socio-demographic differences in the perceptions of learning management system (lms) design

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Learner centred design (LCD) focuses on creating an e-learning system that can fulfil individual needs through personalization, nevertheless there are still many technical challenges. Besides, losing balanced focus on both of the learners and the instructors does not help to create a successful e-learning system. User-centred design helps to improve the usability of a system as it integrates requirements and user interface designs based on users’ needs. The findings of this research prove that even the users are provided with the same LMS, not everyone has the same perceptions or tolerance levels of the seven design factors that may cause frustrations to the users, and not everyone has the same satisfaction level of navigation experience and interface design. It is important for the LMS developers to understand that the variations between roles, genders, experiences and ages exist and should not be ignored when designing the system.

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  • 1. International Journal of Software Engineering & Applications (IJSEA), Vol.4, No.5, September 2013 DOI : 10.5121/ijsea.2013.4502 15 SOCIO-DEMOGRAPHIC DIFFERENCES IN THE PERCEPTIONS OF LEARNING MANAGEMENT SYSTEM (LMS) DESIGN Yee Mei Lim1 , Aladdin Ayesh2 and Keh Niang Chee3 1 Faculty of Applied Sciences and Computing, Tunku Abdul Rahman University College 2 Faculty of Technology, De Montfort University 3 Faculty of Applied Sciences and Computing, Tunku Abdul Rahman University College ABSTRACT Learner centred design (LCD) focuses on creating an e-learning system that can fulfil individual needs through personalization, nevertheless there are still many technical challenges. Besides, losing balanced focus on both of the learners and the instructors does not help to create a successful e-learning system. User-centred design helps to improve the usability of a system as it integrates requirements and user interface designs based on users needs. The findings of this research prove that even the users are provided with the same LMS, not everyone has the same perceptions or tolerance levels of the seven design factors that may cause frustrations to the users, and not everyone has the same satisfaction level of navigation experience and interface design. It is important for the LMS developers to understand that the variations between roles, genders, experiences and ages exist and should not be ignored when designing the system. KEYWORDS Learning Management System, Socio-demographics Differences, User-centred Design, User Interface Design, User Satisfactions 1. INTRODUCTION Many universities have employed e-learning into their educational programs, it is important to design a usable system for these institutes to sustain their e-learning environment. Having a strategic planning and implementation, and the right technological, governmental and institutional supports is vital for the successful implementation of e-learning system [14]. Besides, a research by [5] proved that some other factors are also deemed important to the e-learning users, which include program content, Web page accessibility, learners participation and involvement, website security and support, interactive environment, instructor competency, and presentation and design. Their research discovered that none of their participants consider program content, Web page accessibility, participation and involvement, and presentation and design are not important. Therefore we agree that a successful e-learning system must at least to be designed with good and adequate program content, which is presented well and can be accessed easily, and to allow high user participation and involvement in the virtual learning environment. However, as argued by [6], different learners may have different learning needs, and different users may have different requirements on how the program content should be displayed, therefore user-centered design plays an important role in determining the success of e-learning.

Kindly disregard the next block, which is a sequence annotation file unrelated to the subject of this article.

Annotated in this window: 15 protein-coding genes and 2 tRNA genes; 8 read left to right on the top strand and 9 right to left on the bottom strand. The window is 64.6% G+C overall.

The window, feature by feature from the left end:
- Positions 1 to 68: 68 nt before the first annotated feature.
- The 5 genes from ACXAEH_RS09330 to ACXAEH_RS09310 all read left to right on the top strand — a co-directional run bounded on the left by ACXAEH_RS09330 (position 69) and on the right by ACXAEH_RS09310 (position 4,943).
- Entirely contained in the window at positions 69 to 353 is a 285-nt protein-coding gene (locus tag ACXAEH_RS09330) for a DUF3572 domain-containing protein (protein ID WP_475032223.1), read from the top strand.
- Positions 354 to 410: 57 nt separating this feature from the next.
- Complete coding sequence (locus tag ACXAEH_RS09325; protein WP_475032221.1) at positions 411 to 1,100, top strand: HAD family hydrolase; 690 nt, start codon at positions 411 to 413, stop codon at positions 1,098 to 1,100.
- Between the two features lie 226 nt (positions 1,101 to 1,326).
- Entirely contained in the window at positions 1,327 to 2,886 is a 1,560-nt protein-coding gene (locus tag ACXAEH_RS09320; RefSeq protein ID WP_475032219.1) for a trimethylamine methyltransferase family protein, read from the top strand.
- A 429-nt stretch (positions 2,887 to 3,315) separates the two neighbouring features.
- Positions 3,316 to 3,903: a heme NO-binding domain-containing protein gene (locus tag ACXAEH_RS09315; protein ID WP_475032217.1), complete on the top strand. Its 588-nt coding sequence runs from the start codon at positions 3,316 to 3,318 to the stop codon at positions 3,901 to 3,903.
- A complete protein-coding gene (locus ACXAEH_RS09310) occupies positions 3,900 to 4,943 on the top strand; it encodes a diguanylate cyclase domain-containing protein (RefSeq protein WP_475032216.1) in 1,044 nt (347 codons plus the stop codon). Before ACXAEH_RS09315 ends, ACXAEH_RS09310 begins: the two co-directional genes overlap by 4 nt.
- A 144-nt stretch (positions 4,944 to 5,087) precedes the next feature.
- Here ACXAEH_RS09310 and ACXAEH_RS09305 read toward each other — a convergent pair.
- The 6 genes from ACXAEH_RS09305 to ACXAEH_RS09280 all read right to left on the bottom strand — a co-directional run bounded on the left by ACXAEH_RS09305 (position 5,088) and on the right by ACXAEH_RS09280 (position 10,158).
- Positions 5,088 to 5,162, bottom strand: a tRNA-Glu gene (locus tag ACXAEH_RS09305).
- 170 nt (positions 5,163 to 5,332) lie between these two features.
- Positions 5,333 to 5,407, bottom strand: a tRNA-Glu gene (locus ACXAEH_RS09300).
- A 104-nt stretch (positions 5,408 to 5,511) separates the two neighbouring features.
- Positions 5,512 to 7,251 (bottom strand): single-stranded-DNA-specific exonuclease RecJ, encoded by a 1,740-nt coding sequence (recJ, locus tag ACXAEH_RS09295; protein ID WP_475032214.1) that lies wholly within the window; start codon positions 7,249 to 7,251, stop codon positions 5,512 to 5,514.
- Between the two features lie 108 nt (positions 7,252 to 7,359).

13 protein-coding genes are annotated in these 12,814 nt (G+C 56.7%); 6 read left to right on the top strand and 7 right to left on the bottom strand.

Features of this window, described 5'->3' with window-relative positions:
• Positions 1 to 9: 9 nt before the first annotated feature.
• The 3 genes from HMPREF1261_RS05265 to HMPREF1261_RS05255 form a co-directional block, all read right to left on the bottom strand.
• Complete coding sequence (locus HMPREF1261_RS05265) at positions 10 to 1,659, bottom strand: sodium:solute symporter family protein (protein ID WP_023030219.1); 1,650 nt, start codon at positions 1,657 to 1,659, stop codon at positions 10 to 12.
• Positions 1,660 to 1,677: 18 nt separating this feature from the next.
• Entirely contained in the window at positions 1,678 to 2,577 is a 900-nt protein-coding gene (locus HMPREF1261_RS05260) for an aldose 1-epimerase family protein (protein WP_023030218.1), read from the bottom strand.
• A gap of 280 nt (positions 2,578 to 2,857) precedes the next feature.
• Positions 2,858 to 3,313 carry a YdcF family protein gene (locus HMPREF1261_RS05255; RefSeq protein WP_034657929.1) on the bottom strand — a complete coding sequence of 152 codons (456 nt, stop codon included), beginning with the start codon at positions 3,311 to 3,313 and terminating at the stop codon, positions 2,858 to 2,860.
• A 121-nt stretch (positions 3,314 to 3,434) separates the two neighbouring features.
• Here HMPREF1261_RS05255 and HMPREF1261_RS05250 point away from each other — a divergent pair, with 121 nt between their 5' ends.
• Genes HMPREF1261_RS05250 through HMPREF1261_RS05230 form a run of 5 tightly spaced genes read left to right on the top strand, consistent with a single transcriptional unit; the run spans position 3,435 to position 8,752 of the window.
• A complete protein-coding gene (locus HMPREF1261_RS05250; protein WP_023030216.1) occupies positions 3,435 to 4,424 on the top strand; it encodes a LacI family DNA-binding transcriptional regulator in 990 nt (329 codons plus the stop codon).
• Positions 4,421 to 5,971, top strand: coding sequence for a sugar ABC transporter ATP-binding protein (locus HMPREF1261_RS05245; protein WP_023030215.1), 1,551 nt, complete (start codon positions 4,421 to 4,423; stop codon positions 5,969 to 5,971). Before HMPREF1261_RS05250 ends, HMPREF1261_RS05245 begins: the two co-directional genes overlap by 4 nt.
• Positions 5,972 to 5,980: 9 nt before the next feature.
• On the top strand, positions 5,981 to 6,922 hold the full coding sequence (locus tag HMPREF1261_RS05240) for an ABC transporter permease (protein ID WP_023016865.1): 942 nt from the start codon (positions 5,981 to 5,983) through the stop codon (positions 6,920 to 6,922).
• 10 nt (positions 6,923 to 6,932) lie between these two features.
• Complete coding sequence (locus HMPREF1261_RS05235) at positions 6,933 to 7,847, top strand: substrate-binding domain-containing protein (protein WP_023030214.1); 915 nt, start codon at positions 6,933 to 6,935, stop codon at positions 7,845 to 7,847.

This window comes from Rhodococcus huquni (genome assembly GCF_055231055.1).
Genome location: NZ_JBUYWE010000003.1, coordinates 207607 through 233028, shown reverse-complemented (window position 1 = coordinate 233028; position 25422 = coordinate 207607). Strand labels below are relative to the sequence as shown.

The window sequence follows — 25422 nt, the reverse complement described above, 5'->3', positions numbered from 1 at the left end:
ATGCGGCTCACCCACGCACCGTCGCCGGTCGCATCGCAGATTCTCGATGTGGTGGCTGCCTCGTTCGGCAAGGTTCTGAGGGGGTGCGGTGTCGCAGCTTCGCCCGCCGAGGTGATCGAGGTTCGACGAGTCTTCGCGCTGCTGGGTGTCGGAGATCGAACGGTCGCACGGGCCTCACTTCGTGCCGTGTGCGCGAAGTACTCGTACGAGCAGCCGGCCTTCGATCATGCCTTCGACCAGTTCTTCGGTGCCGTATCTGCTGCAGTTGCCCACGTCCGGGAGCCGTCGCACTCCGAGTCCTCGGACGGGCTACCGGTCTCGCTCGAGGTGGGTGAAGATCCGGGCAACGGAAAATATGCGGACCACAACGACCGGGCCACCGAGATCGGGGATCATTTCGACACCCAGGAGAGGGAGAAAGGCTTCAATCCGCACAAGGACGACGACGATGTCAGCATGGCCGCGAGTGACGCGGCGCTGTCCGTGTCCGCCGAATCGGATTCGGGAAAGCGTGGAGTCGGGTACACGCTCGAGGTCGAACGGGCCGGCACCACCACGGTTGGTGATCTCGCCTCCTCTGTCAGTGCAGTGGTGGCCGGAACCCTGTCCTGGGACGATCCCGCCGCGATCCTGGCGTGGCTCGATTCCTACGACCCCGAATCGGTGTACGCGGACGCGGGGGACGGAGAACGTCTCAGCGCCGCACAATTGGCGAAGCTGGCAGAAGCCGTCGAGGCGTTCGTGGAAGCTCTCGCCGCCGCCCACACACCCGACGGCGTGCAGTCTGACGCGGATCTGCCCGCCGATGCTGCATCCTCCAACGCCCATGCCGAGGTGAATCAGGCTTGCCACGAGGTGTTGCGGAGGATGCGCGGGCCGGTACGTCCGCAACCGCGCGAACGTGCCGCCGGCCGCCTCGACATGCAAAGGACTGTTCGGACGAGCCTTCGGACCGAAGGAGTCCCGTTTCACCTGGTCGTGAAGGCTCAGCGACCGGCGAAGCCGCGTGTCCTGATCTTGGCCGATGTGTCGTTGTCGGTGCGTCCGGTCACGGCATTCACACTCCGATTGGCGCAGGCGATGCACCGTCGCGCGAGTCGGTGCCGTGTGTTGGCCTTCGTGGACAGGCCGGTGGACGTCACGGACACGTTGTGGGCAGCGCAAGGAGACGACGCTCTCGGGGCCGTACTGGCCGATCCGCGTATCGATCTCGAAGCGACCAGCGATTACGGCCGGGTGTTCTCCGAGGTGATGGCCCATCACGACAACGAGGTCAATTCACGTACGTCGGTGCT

2. International Journal of Software Engineering & Applications (IJSEA), Vol.4, No.5, September 2013 16 User-centred design, which is the process of integrating user requirements, user interface validation and testing into standard software design methods, views knowledge about users and their involvement in the design process as a central concern [7]. It is important to note that for all systems, users are the one who will be committed to using the system and living with the impact on system design in the e-learning environment, but not the system providers. However, there are many tool vendors provide solutions using a generic one size fits all tool-focused approach. By focusing only on tool design, rather than the overall system usability, this approach often ignores what it takes to make a successful e-learning system. A technology should be designed based on how each individual should use the system within the context of their roles and responsibilities. It is evident that users with different roles will have different learning needs [8]. Therefore the design and implementation of technological models for virtual learning should satisfy individual user differences by respecting user strategies, self-regulation and learning management [9]. To ensure users needs are satisfied, usability testing fits in as one part of the user-centred design process. In a usability test, representative users try the functionality of the system and to identify areas where users struggle with the system, to make recommendations for improvement. However, to conduct a valid test, the usability practitioners should consider the heterogeneity of the representative users, as heterogeneity makes difference to standardize the quality of design. 2. USER-CENTRED DESIGN IN E-LEARNING SYSTEMS The increasing heterogeneity of the users population, the diversification of learners learning needs and tasks, and the decreasing tolerance of users frustration motivate the application of the user-centred model in e-learning design [10]. User-centred design is one of the significant criteria to improve the usability of a system as it integrates requirements and user interface designs based on users needs. By focusing on the end users, we ensure they are satisfied with a more efficient and user-friendly navigation experience, hence their loyalty and return visits will increase as the system supports rather than frustrates them. This will indirectly promote users active participation and involvement in using the system to help the learners learning the content effectively. [11] argued that a learner-centred design should be adopted over user-centred design when designing an e-learning platform. Learner-centred design (LCD) requires the design to be done by creating a characterization for each learner profile based on their personality, learning preferences, learning behaviours or styles, motivation background knowledge, experience with the course content and the system, location and culture, inter alia [1217]. The theory of LCD was raised by [18] , which they differentiate between user-centred model (UCM) and learner- centred model (LCM). They claim that UCM focuses on tasks, tools and interfaces (TTI), whilst LCM focuses on tools, interfaces, learners needs and task (TILT). The TILT model suggests some scaffolding strategies for the special needs of the learner. For instance coaching is needed to help students acquire knowledge and practices of a task domain, tools must be adaptable to support learner growing expertise, and interface must allow learners to communicate and express themselves by the use of different media and mode. Learner-centred design in e-learning can be implemented through personalization or adaptive systems. In this approach, an intelligent system is built to personalize and adapt e-learning content, pedagogical models, and interactions between participants in the virtual learning environment to meet the individual needs and preferences of users when they arise. The learner model is an essential component in adaptive e-learning systems since it is used to modify the interaction between system and learners to suit the needs of individual learner [19]. 3. International Journal of Software Engineering & Applications (IJSEA), Vol.4, No.5, September 2013 17 Semantic analysis and intelligent agents appear to be the main technologies to implement personalization for e-learning systems [2023]. Adaptive system makes the content changes automatically to fulfil the requirements of the individual learner. Although the emergence of personalization provides better content selection based on individual needs to increase the usage of the e-learning materials [24], nevertheless the development of this type of systems can be technically challenging and expensive. Furthermore, LCD places instructors (teachers, lecturers or tutors) on the secondary position. However it is important to note that instructors are also the main users who play important role in designing the course content and the information layout display. [25] proved that instructors attitudes toward e-learning have a significant effect on learners satisfaction. In other words, instructor should handle e-learning activities and respond to students problems promptly to improve learning satisfaction. Therefore it is important to design a system to encourage the instructors to use the e-learning system as a tool to promote learning. If the interfaces are designed to be a hindrance to the use by all users, then the system is considered unsuccessful as it does not help to increase the participation and involvement of the users in the virtual learning environment. To ensure the success of the e-learning system, it is critical to create a system that supports rather than frustrates users. According to [26], the common step to start designing a successful e- learning system is to design usable user interfaces. Designing a usable interface is very important because it has a negative impact on user performance if it is not done correctly [27]. User interface design affects users task completion and navigation experience [28]. However, by using the one size fits all approach to provide a general design for all users may not be effective, as different users would have different preferences, levels of tolerance and perceptions of the interface design and usability. When the implementation of personalization is not a feasible solution for the institution, it is important to at least consider users from different socio- demographic background when designing the interfaces. Many studies have proven that culture differences are significant in designing the e-learning system [2931], but there are limited research done to study the significance of gender, age, experience and role differences on the design of e-learning system. According to a study by [32], it was proven that womens perceptions are different from mal